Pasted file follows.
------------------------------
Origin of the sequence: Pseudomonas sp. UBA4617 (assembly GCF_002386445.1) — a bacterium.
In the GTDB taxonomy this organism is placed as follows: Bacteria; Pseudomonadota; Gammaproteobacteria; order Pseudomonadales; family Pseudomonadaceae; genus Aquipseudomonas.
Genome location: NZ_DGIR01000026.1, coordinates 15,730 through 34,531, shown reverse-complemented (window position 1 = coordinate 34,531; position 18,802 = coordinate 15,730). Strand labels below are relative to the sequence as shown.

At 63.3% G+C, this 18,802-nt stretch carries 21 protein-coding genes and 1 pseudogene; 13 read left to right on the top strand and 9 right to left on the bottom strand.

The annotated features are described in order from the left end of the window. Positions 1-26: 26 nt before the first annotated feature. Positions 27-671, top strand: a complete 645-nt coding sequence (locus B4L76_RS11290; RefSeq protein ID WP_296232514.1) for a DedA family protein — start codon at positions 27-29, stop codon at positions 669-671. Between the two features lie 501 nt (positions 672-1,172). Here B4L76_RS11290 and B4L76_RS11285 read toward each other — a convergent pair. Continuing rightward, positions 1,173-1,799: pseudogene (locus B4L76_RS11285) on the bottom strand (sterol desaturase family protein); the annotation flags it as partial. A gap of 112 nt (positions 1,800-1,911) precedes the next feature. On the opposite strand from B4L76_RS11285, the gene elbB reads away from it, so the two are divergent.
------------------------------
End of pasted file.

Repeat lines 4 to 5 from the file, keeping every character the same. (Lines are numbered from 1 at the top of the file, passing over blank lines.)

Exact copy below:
At 63.3% G+C, this 18,802-nt stretch carries 21 protein-coding genes and 1 pseudogene; 13 read left to right on the top strand and 9 right to left on the bottom strand.

The annotated features are described in order from the left end of the window. Positions 1-26: 26 nt before the first annotated feature. Positions 27-671, top strand: a complete 645-nt coding sequence (locus B4L76_RS11290; RefSeq protein ID WP_296232514.1) for a DedA family protein — start codon at positions 27-29, stop codon at positions 669-671. Between the two features lie 501 nt (positions 672-1,172). Here B4L76_RS11290 and B4L76_RS11285 read toward each other — a convergent pair. Continuing rightward, positions 1,173-1,799: pseudogene (locus B4L76_RS11285) on the bottom strand (sterol desaturase family protein); the annotation flags it as partial. A gap of 112 nt (positions 1,800-1,911) precedes the next feature. On the opposite strand from B4L76_RS11285, the gene elbB reads away from it, so the two are divergent.